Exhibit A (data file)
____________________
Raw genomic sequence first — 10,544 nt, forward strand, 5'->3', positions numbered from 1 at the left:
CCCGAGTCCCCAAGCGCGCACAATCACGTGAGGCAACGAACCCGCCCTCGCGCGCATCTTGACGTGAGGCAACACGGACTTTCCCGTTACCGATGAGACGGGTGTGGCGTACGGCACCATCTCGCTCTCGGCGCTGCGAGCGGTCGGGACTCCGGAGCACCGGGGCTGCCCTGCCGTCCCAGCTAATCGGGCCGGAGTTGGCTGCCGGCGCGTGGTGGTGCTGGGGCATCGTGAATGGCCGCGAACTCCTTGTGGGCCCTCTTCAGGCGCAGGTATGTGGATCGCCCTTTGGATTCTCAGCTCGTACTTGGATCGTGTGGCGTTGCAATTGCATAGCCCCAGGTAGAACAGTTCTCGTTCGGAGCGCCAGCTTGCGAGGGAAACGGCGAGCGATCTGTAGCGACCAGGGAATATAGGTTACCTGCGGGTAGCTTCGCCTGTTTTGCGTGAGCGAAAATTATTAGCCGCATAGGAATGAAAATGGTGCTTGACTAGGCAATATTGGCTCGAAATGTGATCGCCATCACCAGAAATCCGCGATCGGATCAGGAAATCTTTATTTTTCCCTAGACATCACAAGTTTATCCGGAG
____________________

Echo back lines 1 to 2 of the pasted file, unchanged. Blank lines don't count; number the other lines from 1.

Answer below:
Raw genomic sequence first — 10,544 nt, forward strand, 5'->3', positions numbered from 1 at the left:
CCCGAGTCCCCAAGCGCGCACAATCACGTGAGGCAACGAACCCGCCCTCGCGCGCATCTTGACGTGAGGCAACACGGACTTTCCCGTTACCGATGAGACGGGTGTGGCGTACGGCACCATCTCGCTCTCGGCGCTGCGAGCGGTCGGGACTCCGGAGCACCGGGGCTGCCCTGCCGTCCCAGCTAATCGGGCCGGAGTTGGCTGCCGGCGCGTGGTGGTGCTGGGGCATCGTGAATGGCCGCGAACTCCTTGTGGGCCCTCTTCAGGCGCAGGTATGTGGATCGCCCTTTGGATTCTCAGCTCGTACTTGGATCGTGTGGCGTTGCAATTGCATAGCCCCAGGTAGAACAGTTCTCGTTCGGAGCGCCAGCTTGCGAGGGAAACGGCGAGCGATCTGTAGCGACCAGGGAATATAGGTTACCTGCGGGTAGCTTCGCCTGTTTTGCGTGAGCGAAAATTATTAGCCGCATAGGAATGAAAATGGTGCTTGACTAGGCAATATTGGCTCGAAATGTGATCGCCATCACCAGAAATCCGCGATCGGATCAGGAAATCTTTATTTTTCCCTAGACATCACAAGTTTATCCGGAG